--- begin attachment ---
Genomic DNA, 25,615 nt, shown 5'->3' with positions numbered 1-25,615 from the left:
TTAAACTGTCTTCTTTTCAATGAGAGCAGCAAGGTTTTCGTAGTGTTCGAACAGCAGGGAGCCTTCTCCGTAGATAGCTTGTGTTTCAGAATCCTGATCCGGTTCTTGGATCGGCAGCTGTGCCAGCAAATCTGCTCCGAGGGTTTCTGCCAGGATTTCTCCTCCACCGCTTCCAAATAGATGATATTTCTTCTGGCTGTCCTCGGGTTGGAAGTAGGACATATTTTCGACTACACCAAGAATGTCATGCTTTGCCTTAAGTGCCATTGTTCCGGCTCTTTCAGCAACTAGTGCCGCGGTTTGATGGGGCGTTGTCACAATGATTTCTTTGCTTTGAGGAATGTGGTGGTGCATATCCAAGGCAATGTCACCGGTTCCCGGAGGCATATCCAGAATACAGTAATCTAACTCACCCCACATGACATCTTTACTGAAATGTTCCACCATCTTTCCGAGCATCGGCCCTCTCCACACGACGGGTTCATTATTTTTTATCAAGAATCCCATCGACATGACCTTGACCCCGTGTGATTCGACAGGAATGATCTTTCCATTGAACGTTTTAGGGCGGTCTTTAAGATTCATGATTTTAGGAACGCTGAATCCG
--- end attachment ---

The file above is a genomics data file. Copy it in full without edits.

Genomic DNA, 25,615 nt, shown 5'->3' with positions numbered 1-25,615 from the left:
TTAAACTGTCTTCTTTTCAATGAGAGCAGCAAGGTTTTCGTAGTGTTCGAACAGCAGGGAGCCTTCTCCGTAGATAGCTTGTGTTTCAGAATCCTGATCCGGTTCTTGGATCGGCAGCTGTGCCAGCAAATCTGCTCCGAGGGTTTCTGCCAGGATTTCTCCTCCACCGCTTCCAAATAGATGATATTTCTTCTGGCTGTCCTCGGGTTGGAAGTAGGACATATTTTCGACTACACCAAGAATGTCATGCTTTGCCTTAAGTGCCATTGTTCCGGCTCTTTCAGCAACTAGTGCCGCGGTTTGATGGGGCGTTGTCACAATGATTTCTTTGCTTTGAGGAATGTGGTGGTGCATATCCAAGGCAATGTCACCGGTTCCCGGAGGCATATCCAGAATACAGTAATCTAACTCACCCCACATGACATCTTTACTGAAATGTTCCACCATCTTTCCGAGCATCGGCCCTCTCCACACGACGGGTTCATTATTTTTTATCAAGAATCCCATCGACATGACCTTGACCCCGTGTGATTCGACAGGAATGATCTTTCCATTGAACGTTTTAGGGCGGTCTTTAAGATTCATGATTTTAGGAACGCTGAATCCG